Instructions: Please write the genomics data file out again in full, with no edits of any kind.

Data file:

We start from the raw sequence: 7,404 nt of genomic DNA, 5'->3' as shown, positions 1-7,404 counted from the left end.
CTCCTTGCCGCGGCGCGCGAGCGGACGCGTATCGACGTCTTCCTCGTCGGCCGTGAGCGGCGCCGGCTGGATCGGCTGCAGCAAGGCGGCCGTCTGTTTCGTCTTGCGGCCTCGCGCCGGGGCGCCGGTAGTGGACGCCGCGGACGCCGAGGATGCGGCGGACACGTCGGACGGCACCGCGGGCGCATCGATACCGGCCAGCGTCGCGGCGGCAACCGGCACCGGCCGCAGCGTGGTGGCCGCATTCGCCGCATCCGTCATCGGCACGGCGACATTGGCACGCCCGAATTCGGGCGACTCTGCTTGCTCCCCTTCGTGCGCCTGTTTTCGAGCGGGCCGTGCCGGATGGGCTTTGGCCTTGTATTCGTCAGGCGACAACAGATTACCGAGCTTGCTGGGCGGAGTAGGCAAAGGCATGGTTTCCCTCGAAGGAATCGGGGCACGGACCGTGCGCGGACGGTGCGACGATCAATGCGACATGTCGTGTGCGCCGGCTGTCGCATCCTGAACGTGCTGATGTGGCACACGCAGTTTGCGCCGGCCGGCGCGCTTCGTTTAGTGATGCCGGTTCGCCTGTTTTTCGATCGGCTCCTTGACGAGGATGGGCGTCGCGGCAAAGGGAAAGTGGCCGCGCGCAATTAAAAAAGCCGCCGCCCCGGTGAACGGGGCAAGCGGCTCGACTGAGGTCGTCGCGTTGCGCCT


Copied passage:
We start from the raw sequence: 7,404 nt of genomic DNA, 5'->3' as shown, positions 1-7,404 counted from the left end.
CTCCTTGCCGCGGCGCGCGAGCGGACGCGTATCGACGTCTTCCTCGTCGGCCGTGAGCGGCGCCGGCTGGATCGGCTGCAGCAAGGCGGCCGTCTGTTTCGTCTTGCGGCCTCGCGCCGGGGCGCCGGTAGTGGACGCCGCGGACGCCGAGGATGCGGCGGACACGTCGGACGGCACCGCGGGCGCATCGATACCGGCCAGCGTCGCGGCGGCAACCGGCACCGGCCGCAGCGTGGTGGCCGCATTCGCCGCATCCGTCATCGGCACGGCGACATTGGCACGCCCGAATTCGGGCGACTCTGCTTGCTCCCCTTCGTGCGCCTGTTTTCGAGCGGGCCGTGCCGGATGGGCTTTGGCCTTGTATTCGTCAGGCGACAACAGATTACCGAGCTTGCTGGGCGGAGTAGGCAAAGGCATGGTTTCCCTCGAAGGAATCGGGGCACGGACCGTGCGCGGACGGTGCGACGATCAATGCGACATGTCGTGTGCGCCGGCTGTCGCATCCTGAACGTGCTGATGTGGCACACGCAGTTTGCGCCGGCCGGCGCGCTTCGTTTAGTGATGCCGGTTCGCCTGTTTTTCGATCGGCTCCTTGACGAGGATGGGCGTCGCGGCAAAGGGAAAGTGGCCGCGCGCAATTAAAAAAGCCGCCGCCCCGGTGAACGGGGCAAGCGGCTCGACTGAGGTCGTCGCGTTGCGCCT